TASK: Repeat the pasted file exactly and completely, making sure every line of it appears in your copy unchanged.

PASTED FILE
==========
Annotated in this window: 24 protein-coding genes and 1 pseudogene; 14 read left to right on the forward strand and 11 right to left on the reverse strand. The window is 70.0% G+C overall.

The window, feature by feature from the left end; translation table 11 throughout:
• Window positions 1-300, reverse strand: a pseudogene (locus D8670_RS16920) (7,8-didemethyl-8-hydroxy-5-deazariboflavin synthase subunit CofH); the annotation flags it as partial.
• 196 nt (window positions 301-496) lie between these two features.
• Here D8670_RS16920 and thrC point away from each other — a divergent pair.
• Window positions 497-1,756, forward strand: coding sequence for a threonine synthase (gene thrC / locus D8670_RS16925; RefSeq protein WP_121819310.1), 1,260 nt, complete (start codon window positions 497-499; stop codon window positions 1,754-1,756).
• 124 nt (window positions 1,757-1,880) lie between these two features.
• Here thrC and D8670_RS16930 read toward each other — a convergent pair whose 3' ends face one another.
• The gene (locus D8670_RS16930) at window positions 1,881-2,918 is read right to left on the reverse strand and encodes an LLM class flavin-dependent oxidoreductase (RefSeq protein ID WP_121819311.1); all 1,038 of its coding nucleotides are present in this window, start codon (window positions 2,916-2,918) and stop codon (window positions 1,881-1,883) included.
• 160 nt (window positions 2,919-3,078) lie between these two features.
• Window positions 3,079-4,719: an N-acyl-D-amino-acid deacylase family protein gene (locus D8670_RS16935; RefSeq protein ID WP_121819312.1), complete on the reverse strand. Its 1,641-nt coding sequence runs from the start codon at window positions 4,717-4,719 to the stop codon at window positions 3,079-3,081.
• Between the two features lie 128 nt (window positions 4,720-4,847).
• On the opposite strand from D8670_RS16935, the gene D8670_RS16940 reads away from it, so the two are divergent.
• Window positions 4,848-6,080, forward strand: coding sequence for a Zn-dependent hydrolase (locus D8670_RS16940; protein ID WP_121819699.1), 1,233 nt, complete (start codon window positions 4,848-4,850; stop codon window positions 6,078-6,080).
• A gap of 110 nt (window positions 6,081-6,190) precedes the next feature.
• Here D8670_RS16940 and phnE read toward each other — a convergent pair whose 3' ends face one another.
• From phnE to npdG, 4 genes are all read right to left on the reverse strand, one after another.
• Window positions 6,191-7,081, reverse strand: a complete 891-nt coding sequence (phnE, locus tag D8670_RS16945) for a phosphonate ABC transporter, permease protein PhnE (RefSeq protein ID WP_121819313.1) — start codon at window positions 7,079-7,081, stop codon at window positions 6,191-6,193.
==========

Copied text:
Annotated in this window: 24 protein-coding genes and 1 pseudogene; 14 read left to right on the forward strand and 11 right to left on the reverse strand. The window is 70.0% G+C overall.

The window, feature by feature from the left end; translation table 11 throughout:
• Window positions 1-300, reverse strand: a pseudogene (locus D8670_RS16920) (7,8-didemethyl-8-hydroxy-5-deazariboflavin synthase subunit CofH); the annotation flags it as partial.
• 196 nt (window positions 301-496) lie between these two features.
• Here D8670_RS16920 and thrC point away from each other — a divergent pair.
• Window positions 497-1,756, forward strand: coding sequence for a threonine synthase (gene thrC / locus D8670_RS16925; RefSeq protein WP_121819310.1), 1,260 nt, complete (start codon window positions 497-499; stop codon window positions 1,754-1,756).
• 124 nt (window positions 1,757-1,880) lie between these two features.
• Here thrC and D8670_RS16930 read toward each other — a convergent pair whose 3' ends face one another.
• The gene (locus D8670_RS16930) at window positions 1,881-2,918 is read right to left on the reverse strand and encodes an LLM class flavin-dependent oxidoreductase (RefSeq protein ID WP_121819311.1); all 1,038 of its coding nucleotides are present in this window, start codon (window positions 2,916-2,918) and stop codon (window positions 1,881-1,883) included.
• 160 nt (window positions 2,919-3,078) lie between these two features.
• Window positions 3,079-4,719: an N-acyl-D-amino-acid deacylase family protein gene (locus D8670_RS16935; RefSeq protein ID WP_121819312.1), complete on the reverse strand. Its 1,641-nt coding sequence runs from the start codon at window positions 4,717-4,719 to the stop codon at window positions 3,079-3,081.
• Between the two features lie 128 nt (window positions 4,720-4,847).
• On the opposite strand from D8670_RS16935, the gene D8670_RS16940 reads away from it, so the two are divergent.
• Window positions 4,848-6,080, forward strand: coding sequence for a Zn-dependent hydrolase (locus D8670_RS16940; protein ID WP_121819699.1), 1,233 nt, complete (start codon window positions 4,848-4,850; stop codon window positions 6,078-6,080).
• A gap of 110 nt (window positions 6,081-6,190) precedes the next feature.
• Here D8670_RS16940 and phnE read toward each other — a convergent pair whose 3' ends face one another.
• From phnE to npdG, 4 genes are all read right to left on the reverse strand, one after another.
• Window positions 6,191-7,081, reverse strand: a complete 891-nt coding sequence (phnE, locus tag D8670_RS16945) for a phosphonate ABC transporter, permease protein PhnE (RefSeq protein ID WP_121819313.1) — start codon at window positions 7,079-7,081, stop codon at window positions 6,191-6,193.